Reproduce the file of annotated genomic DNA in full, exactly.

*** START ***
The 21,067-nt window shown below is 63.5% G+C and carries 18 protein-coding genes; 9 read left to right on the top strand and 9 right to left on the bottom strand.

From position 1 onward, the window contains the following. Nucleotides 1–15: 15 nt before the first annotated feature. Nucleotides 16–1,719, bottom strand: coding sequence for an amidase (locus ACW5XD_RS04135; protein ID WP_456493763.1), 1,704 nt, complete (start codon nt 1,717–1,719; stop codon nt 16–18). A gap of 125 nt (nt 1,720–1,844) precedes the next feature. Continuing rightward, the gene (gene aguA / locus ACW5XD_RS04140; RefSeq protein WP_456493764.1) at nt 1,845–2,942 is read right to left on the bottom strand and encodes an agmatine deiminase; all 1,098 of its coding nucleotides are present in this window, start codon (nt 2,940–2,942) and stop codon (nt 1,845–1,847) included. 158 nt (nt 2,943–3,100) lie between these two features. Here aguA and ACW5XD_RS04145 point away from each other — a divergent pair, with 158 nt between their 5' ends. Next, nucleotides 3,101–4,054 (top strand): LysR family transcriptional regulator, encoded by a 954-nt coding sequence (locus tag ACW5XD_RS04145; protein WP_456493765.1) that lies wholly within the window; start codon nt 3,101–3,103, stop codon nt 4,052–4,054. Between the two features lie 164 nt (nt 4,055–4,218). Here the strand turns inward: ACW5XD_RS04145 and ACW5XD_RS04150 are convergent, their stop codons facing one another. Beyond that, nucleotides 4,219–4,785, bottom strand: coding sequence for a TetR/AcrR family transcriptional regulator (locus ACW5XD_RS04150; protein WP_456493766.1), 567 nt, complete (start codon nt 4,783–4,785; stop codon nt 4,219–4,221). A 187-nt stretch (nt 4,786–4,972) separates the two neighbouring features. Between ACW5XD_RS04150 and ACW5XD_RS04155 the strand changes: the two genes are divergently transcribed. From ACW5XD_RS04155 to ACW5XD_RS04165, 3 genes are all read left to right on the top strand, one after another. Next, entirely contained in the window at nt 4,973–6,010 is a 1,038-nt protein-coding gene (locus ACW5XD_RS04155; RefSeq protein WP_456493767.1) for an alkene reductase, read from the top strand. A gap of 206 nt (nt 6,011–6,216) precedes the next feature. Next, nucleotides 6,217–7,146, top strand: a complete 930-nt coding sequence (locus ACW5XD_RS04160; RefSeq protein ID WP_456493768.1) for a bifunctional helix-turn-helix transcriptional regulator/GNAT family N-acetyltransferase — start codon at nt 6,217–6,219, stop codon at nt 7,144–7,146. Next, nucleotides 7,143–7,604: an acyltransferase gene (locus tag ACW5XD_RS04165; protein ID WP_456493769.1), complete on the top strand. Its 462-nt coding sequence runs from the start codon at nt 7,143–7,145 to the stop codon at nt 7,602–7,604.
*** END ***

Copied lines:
The 21,067-nt window shown below is 63.5% G+C and carries 18 protein-coding genes; 9 read left to right on the top strand and 9 right to left on the bottom strand.

From position 1 onward, the window contains the following. Nucleotides 1–15: 15 nt before the first annotated feature. Nucleotides 16–1,719, bottom strand: coding sequence for an amidase (locus ACW5XD_RS04135; protein ID WP_456493763.1), 1,704 nt, complete (start codon nt 1,717–1,719; stop codon nt 16–18). A gap of 125 nt (nt 1,720–1,844) precedes the next feature. Continuing rightward, the gene (gene aguA / locus ACW5XD_RS04140; RefSeq protein WP_456493764.1) at nt 1,845–2,942 is read right to left on the bottom strand and encodes an agmatine deiminase; all 1,098 of its coding nucleotides are present in this window, start codon (nt 2,940–2,942) and stop codon (nt 1,845–1,847) included. 158 nt (nt 2,943–3,100) lie between these two features. Here aguA and ACW5XD_RS04145 point away from each other — a divergent pair, with 158 nt between their 5' ends. Next, nucleotides 3,101–4,054 (top strand): LysR family transcriptional regulator, encoded by a 954-nt coding sequence (locus tag ACW5XD_RS04145; protein WP_456493765.1) that lies wholly within the window; start codon nt 3,101–3,103, stop codon nt 4,052–4,054. Between the two features lie 164 nt (nt 4,055–4,218). Here the strand turns inward: ACW5XD_RS04145 and ACW5XD_RS04150 are convergent, their stop codons facing one another. Beyond that, nucleotides 4,219–4,785, bottom strand: coding sequence for a TetR/AcrR family transcriptional regulator (locus ACW5XD_RS04150; protein WP_456493766.1), 567 nt, complete (start codon nt 4,783–4,785; stop codon nt 4,219–4,221). A 187-nt stretch (nt 4,786–4,972) separates the two neighbouring features. Between ACW5XD_RS04150 and ACW5XD_RS04155 the strand changes: the two genes are divergently transcribed. From ACW5XD_RS04155 to ACW5XD_RS04165, 3 genes are all read left to right on the top strand, one after another. Next, entirely contained in the window at nt 4,973–6,010 is a 1,038-nt protein-coding gene (locus ACW5XD_RS04155; RefSeq protein WP_456493767.1) for an alkene reductase, read from the top strand. A gap of 206 nt (nt 6,011–6,216) precedes the next feature. Next, nucleotides 6,217–7,146, top strand: a complete 930-nt coding sequence (locus ACW5XD_RS04160; RefSeq protein ID WP_456493768.1) for a bifunctional helix-turn-helix transcriptional regulator/GNAT family N-acetyltransferase — start codon at nt 6,217–6,219, stop codon at nt 7,144–7,146. Next, nucleotides 7,143–7,604: an acyltransferase gene (locus tag ACW5XD_RS04165; protein ID WP_456493769.1), complete on the top strand. Its 462-nt coding sequence runs from the start codon at nt 7,143–7,145 to the stop codon at nt 7,602–7,604.